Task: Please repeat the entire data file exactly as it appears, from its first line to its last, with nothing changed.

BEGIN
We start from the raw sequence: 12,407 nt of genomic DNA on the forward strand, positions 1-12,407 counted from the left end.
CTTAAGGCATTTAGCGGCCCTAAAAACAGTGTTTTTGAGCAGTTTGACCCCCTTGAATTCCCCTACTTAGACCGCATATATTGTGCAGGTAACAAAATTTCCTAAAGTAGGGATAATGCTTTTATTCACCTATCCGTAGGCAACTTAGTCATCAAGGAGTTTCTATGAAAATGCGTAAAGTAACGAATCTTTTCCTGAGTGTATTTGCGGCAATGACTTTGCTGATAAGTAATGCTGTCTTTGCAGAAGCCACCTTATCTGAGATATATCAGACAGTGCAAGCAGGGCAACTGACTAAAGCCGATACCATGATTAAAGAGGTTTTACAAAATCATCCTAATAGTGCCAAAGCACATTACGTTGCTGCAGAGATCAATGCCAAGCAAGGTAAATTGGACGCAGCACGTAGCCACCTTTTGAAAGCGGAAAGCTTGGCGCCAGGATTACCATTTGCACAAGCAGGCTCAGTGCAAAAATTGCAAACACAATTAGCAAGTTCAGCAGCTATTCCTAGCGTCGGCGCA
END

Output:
We start from the raw sequence: 12,407 nt of genomic DNA on the forward strand, positions 1-12,407 counted from the left end.
CTTAAGGCATTTAGCGGCCCTAAAAACAGTGTTTTTGAGCAGTTTGACCCCCTTGAATTCCCCTACTTAGACCGCATATATTGTGCAGGTAACAAAATTTCCTAAAGTAGGGATAATGCTTTTATTCACCTATCCGTAGGCAACTTAGTCATCAAGGAGTTTCTATGAAAATGCGTAAAGTAACGAATCTTTTCCTGAGTGTATTTGCGGCAATGACTTTGCTGATAAGTAATGCTGTCTTTGCAGAAGCCACCTTATCTGAGATATATCAGACAGTGCAAGCAGGGCAACTGACTAAAGCCGATACCATGATTAAAGAGGTTTTACAAAATCATCCTAATAGTGCCAAAGCACATTACGTTGCTGCAGAGATCAATGCCAAGCAAGGTAAATTGGACGCAGCACGTAGCCACCTTTTGAAAGCGGAAAGCTTGGCGCCAGGATTACCATTTGCACAAGCAGGCTCAGTGCAAAAATTGCAAACACAATTAGCAAGTTCAGCAGCTATTCCTAGCGTCGGCGCA